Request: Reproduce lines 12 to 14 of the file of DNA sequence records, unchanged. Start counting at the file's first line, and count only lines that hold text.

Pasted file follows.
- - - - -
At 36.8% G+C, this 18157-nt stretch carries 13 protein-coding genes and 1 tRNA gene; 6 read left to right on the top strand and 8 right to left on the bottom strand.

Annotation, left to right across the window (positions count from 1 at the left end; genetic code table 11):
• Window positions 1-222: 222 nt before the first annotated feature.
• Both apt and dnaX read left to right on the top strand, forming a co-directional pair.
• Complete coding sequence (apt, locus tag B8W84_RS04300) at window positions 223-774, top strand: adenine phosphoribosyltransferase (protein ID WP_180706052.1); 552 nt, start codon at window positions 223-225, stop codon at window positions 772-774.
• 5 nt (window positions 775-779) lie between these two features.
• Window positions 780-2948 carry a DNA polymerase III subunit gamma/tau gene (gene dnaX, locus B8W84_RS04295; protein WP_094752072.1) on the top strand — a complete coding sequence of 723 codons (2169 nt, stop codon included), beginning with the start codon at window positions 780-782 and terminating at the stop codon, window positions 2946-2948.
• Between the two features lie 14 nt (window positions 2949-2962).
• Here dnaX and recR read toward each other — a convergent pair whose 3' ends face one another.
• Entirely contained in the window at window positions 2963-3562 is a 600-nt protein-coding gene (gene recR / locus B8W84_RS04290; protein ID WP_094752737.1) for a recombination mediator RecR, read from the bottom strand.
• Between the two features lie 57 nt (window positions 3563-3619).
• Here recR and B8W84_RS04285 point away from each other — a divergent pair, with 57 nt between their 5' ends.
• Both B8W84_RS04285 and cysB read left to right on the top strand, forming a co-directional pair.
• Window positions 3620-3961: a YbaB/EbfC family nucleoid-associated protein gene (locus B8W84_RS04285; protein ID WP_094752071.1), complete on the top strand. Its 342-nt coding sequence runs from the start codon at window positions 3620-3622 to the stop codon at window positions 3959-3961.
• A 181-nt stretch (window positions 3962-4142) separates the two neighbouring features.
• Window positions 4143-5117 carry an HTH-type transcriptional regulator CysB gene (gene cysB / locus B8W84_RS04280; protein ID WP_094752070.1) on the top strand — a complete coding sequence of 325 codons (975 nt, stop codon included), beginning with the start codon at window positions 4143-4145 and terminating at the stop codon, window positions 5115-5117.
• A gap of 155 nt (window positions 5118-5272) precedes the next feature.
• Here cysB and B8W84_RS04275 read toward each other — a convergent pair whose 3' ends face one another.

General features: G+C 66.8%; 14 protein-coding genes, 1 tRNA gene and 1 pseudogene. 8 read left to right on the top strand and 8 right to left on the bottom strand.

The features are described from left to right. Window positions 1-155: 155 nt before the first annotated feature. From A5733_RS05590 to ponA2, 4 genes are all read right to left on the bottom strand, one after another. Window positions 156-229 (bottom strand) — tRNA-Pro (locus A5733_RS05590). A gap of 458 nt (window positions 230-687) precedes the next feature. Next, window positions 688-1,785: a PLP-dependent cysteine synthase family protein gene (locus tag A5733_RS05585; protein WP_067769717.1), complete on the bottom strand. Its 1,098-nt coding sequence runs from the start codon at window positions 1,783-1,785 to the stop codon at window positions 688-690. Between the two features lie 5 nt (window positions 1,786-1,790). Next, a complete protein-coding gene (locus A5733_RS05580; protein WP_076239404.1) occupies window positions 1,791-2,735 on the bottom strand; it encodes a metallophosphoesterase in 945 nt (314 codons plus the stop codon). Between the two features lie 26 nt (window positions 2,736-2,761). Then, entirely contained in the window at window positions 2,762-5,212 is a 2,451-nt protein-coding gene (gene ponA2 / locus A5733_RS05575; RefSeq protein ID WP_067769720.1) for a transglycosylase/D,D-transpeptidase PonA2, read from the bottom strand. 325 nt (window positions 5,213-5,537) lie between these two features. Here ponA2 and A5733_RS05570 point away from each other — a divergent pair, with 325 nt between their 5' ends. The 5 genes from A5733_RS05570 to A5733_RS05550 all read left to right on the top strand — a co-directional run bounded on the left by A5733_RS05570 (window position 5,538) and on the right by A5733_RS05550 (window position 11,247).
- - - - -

• Here recR and B8W84_RS04285 point away from each other — a divergent pair, with 57 nt between their 5' ends.
• Both B8W84_RS04285 and cysB read left to right on the top strand, forming a co-directional pair.
• Window positions 3620-3961: a YbaB/EbfC family nucleoid-associated protein gene (locus B8W84_RS04285; protein ID WP_094752071.1), complete on the top strand. Its 342-nt coding sequence runs from the start codon at window positions 3620-3622 to the stop codon at window positions 3959-3961.